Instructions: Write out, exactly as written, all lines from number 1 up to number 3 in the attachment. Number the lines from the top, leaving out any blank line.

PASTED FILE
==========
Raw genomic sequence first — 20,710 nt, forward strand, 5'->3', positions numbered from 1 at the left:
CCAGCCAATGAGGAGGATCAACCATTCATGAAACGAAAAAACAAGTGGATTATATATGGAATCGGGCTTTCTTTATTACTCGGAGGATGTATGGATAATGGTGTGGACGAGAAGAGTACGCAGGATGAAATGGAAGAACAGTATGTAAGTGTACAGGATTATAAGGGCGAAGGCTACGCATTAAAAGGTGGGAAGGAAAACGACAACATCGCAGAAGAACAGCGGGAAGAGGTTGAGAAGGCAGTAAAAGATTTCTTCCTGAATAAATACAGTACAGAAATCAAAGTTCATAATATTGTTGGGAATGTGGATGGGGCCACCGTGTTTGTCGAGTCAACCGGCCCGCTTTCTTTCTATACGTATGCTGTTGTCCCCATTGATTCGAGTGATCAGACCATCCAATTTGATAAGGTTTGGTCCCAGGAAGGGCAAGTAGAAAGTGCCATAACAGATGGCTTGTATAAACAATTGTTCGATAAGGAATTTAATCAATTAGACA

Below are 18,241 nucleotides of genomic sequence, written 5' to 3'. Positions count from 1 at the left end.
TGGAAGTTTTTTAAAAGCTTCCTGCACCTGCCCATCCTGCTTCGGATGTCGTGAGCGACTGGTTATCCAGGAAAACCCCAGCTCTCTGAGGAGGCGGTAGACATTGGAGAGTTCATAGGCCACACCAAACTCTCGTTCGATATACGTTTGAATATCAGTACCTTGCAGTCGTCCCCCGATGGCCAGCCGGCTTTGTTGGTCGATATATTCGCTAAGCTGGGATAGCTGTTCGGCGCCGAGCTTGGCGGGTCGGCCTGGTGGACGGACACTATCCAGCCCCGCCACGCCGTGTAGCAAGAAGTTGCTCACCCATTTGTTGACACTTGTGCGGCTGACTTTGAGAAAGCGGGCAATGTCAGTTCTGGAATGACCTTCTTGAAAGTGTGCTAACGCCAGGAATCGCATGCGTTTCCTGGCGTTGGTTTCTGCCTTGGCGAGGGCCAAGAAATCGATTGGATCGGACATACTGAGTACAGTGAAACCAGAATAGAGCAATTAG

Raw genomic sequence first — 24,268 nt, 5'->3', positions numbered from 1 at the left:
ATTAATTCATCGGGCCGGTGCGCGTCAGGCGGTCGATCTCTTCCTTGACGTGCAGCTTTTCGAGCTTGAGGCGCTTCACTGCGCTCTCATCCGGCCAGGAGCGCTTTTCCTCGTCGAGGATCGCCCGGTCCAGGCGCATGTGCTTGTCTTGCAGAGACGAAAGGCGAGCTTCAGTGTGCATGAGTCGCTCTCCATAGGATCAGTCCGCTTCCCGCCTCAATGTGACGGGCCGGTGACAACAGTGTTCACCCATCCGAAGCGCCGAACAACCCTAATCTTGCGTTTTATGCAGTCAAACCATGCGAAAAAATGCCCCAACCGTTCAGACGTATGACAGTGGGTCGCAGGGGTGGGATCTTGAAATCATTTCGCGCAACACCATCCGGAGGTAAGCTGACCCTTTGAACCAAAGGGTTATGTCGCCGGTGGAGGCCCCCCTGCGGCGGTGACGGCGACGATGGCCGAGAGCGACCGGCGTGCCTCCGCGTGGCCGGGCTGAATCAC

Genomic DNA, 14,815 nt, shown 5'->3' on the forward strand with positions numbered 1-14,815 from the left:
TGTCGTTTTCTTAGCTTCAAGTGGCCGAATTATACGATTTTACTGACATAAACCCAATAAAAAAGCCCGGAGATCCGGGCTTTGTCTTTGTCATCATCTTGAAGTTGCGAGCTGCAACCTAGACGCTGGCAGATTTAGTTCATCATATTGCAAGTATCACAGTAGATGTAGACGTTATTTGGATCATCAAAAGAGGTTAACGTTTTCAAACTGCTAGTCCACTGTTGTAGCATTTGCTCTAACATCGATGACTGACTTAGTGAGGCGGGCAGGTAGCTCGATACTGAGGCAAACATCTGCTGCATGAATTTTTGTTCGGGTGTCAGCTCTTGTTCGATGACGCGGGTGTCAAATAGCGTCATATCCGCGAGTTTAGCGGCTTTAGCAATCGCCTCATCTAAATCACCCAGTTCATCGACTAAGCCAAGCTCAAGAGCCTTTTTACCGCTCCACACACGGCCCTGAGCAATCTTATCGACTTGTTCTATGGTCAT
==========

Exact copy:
Raw genomic sequence first — 20,710 nt, forward strand, 5'->3', positions numbered from 1 at the left:
CCAGCCAATGAGGAGGATCAACCATTCATGAAACGAAAAAACAAGTGGATTATATATGGAATCGGGCTTTCTTTATTACTCGGAGGATGTATGGATAATGGTGTGGACGAGAAGAGTACGCAGGATGAAATGGAAGAACAGTATGTAAGTGTACAGGATTATAAGGGCGAAGGCTACGCATTAAAAGGTGGGAAGGAAAACGACAACATCGCAGAAGAACAGCGGGAAGAGGTTGAGAAGGCAGTAAAAGATTTCTTCCTGAATAAATACAGTACAGAAATCAAAGTTCATAATATTGTTGGGAATGTGGATGGGGCCACCGTGTTTGTCGAGTCAACCGGCCCGCTTTCTTTCTATACGTATGCTGTTGTCCCCATTGATTCGAGTGATCAGACCATCCAATTTGATAAGGTTTGGTCCCAGGAAGGGCAAGTAGAAAGTGCCATAACAGATGGCTTGTATAAACAATTGTTCGATAAGGAATTTAATCAATTAGACA

Below are 18,241 nucleotides of genomic sequence, written 5' to 3'. Positions count from 1 at the left end.